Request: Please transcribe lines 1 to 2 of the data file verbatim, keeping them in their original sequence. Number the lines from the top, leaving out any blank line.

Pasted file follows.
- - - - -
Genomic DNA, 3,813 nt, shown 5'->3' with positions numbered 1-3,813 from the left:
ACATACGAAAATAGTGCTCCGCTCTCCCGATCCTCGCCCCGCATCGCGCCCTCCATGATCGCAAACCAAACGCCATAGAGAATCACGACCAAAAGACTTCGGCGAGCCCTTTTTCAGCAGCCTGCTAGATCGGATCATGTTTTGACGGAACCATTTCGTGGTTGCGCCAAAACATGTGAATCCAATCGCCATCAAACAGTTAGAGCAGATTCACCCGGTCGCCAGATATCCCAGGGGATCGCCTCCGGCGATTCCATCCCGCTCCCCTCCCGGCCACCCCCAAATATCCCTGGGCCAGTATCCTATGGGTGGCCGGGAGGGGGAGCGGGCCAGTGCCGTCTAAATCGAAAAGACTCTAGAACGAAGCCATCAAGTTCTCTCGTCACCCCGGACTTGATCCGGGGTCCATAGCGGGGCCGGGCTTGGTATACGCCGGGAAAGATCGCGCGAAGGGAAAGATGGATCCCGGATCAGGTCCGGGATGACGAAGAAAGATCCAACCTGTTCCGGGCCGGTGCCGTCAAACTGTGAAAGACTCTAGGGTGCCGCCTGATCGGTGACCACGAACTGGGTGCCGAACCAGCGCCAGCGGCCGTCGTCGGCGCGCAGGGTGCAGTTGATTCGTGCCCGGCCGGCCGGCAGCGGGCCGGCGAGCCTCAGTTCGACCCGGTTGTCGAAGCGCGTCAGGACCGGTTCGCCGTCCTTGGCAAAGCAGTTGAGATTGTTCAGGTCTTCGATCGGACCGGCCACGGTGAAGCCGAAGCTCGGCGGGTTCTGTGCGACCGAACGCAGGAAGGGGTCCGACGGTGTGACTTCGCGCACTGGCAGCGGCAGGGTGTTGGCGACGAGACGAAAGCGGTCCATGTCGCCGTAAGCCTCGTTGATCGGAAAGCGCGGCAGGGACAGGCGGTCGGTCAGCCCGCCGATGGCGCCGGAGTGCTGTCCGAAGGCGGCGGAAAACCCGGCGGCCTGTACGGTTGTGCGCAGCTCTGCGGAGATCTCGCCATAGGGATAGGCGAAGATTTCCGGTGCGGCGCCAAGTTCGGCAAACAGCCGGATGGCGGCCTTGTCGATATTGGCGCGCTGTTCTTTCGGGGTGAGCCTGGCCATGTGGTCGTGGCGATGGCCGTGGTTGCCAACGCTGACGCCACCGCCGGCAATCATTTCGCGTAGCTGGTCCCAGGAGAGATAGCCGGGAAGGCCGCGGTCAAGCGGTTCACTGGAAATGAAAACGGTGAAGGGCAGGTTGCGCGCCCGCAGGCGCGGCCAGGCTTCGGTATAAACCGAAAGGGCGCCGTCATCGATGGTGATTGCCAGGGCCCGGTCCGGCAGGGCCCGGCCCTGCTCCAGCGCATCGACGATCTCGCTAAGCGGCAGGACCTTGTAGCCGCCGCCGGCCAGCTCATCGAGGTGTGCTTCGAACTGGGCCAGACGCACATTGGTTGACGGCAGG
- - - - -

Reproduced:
Genomic DNA, 3,813 nt, shown 5'->3' with positions numbered 1-3,813 from the left:
ACATACGAAAATAGTGCTCCGCTCTCCCGATCCTCGCCCCGCATCGCGCCCTCCATGATCGCAAACCAAACGCCATAGAGAATCACGACCAAAAGACTTCGGCGAGCCCTTTTTCAGCAGCCTGCTAGATCGGATCATGTTTTGACGGAACCATTTCGTGGTTGCGCCAAAACATGTGAATCCAATCGCCATCAAACAGTTAGAGCAGATTCACCCGGTCGCCAGATATCCCAGGGGATCGCCTCCGGCGATTCCATCCCGCTCCCCTCCCGGCCACCCCCAAATATCCCTGGGCCAGTATCCTATGGGTGGCCGGGAGGGGGAGCGGGCCAGTGCCGTCTAAATCGAAAAGACTCTAGAACGAAGCCATCAAGTTCTCTCGTCACCCCGGACTTGATCCGGGGTCCATAGCGGGGCCGGGCTTGGTATACGCCGGGAAAGATCGCGCGAAGGGAAAGATGGATCCCGGATCAGGTCCGGGATGACGAAGAAAGATCCAACCTGTTCCGGGCCGGTGCCGTCAAACTGTGAAAGACTCTAGGGTGCCGCCTGATCGGTGACCACGAACTGGGTGCCGAACCAGCGCCAGCGGCCGTCGTCGGCGCGCAGGGTGCAGTTGATTCGTGCCCGGCCGGCCGGCAGCGGGCCGGCGAGCCTCAGTTCGACCCGGTTGTCGAAGCGCGTCAGGACCGGTTCGCCGTCCTTGGCAAAGCAGTTGAGATTGTTCAGGTCTTCGATCGGACCGGCCACGGTGAAGCCGAAGCTCGGCGGGTTCTGTGCGACCGAACGCAGGAAGGGGTCCGACGGTGTGACTTCGCGCACTGGCAGCGGCAGGGTGTTGGCGACGAGACGAAAGCGGTCCATGTCGCCGTAAGCCTCGTTGATCGGAAAGCGCGGCAGGGACAGGCGGTCGGTCAGCCCGCCGATGGCGCCGGAGTGCTGTCCGAAGGCGGCGGAAAACCCGGCGGCCTGTACGGTTGTGCGCAGCTCTGCGGAGATCTCGCCATAGGGATAGGCGAAGATTTCCGGTGCGGCGCCAAGTTCGGCAAACAGCCGGATGGCGGCCTTGTCGATATTGGCGCGCTGTTCTTTCGGGGTGAGCCTGGCCATGTGGTCGTGGCGATGGCCGTGGTTGCCAACGCTGACGCCACCGCCGGCAATCATTTCGCGTAGCTGGTCCCAGGAGAGATAGCCGGGAAGGCCGCGGTCAAGCGGTTCACTGGAAATGAAAACGGTGAAGGGCAGGTTGCGCGCCCGCAGGCGCGGCCAGGCTTCGGTATAAACCGAAAGGGCGCCGTCATCGATGGTGATTGCCAGGGCCCGGTCCGGCAGGGCCCGGCCCTGCTCCAGCGCATCGACGATCTCGCTAAGCGGCAGGACCTTGTAGCCGCCGCCGGCCAGCTCATCGAGGTGTGCTTCGAACTGGGCCAGACGCACATTGGTTGACGGCAGG